Infectious and fatal: Understanding Ebola

It’s safe to say Ebola is on everyone’s mind these days, while the paranoia and anxiety levels of nearly all United States citizens continue to increase. But what exactly is Ebola, where does it come from and how does one contract this deadly disease?

The name Ebola is derived from a river in the Democratic Republic of Congo, previously Zaire, near the location where the disease was first discovered. The disease itself, Ebola Fever, is an infectious and typically deadly disease that includes symptoms of fever and internal bleeding, and is spread through physical contact where bodily fluids are present. Scientists believe that the disease originated within bats, and humans are catching it when coming into contact with bat drool or feces on any food, surface or object. The contagious level of the disease is extreme, and specialists from the Emory University Medical Center in Atlanta found that the virus exists on the skin of patients once symptoms have advanced, making it nearly impossible to not contract the virus when in contact with a contagious person. So far, there are no sound drugs or procedures that treat Ebola, but the United States government claims that they are fast-tracking the advancement of a treatment that they hope will work on humans.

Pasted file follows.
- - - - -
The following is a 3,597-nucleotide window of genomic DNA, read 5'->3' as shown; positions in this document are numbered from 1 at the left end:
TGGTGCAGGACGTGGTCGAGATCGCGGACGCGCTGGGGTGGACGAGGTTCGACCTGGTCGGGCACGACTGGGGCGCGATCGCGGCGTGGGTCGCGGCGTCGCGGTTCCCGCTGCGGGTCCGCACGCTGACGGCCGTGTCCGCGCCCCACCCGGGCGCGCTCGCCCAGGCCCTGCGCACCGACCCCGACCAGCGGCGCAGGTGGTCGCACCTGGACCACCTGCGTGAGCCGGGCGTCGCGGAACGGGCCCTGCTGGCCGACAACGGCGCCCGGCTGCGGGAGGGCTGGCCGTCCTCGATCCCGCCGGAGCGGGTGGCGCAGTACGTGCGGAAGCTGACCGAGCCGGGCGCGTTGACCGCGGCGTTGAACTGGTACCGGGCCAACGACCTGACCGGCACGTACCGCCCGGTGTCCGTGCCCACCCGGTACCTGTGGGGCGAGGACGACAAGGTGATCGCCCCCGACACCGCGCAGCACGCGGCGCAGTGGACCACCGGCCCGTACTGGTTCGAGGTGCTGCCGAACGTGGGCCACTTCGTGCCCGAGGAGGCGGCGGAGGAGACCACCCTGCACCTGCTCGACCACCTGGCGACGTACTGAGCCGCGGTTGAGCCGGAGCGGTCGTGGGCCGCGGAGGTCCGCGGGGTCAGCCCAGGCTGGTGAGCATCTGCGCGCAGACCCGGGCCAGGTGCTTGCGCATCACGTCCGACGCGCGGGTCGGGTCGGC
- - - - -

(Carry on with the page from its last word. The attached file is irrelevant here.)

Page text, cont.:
General precautions are being given to all citizens, taking in to regard family members or friends who have recently traveled outside of the United States, mainly near Africa, and more specifically to the countries of Guinea, Liberia, Nigeria, Senegal and Sierra Leone. In those countries alone, there have been 8,900 cases and 4,400 recorded deaths as of October 22, 2014, according the New York Times.

“I know Ebola has become a major concern of many Americans, but I think until further information is released, all we can do as a student body, and country for that matter, is be aware of our bodies, any symptoms we may feel coming on, and being extremely careful with any physical contact where bodily fluid is present. Besides that, there doesn’t seem to be much else our community can do but wait until the government and medical fields give us more information about the disease,” Marcy Lohese ’18 said.

Obviously, Ebola is an epidemic that is spreading quickly around the world. However, more than the actual illness, worry is spreading as well. In September, the American government prepared to increase the number of military troops and medical personnel in Africa. However, the construction of treatment centers has been delayed because of the obstacles in shipping heavy materials to the countries. Many east coast airports that are main ports between countries have gone to lengths of taking the temperatures of incoming travelers in attempt to deter the spread of Ebola.

As of October 22, 2014, only five Americans contracted the disease because they were in an Ebola-ridden counry, but cleanliness, along with being aware of bodily needs and symptoms, can hinder the infectious outbreak. Keep updated with new findings related to the Ebola epidemic, and keep to a healthy diet and lifestyle in order to stay as hygienic as possible.

Mary can be reached at

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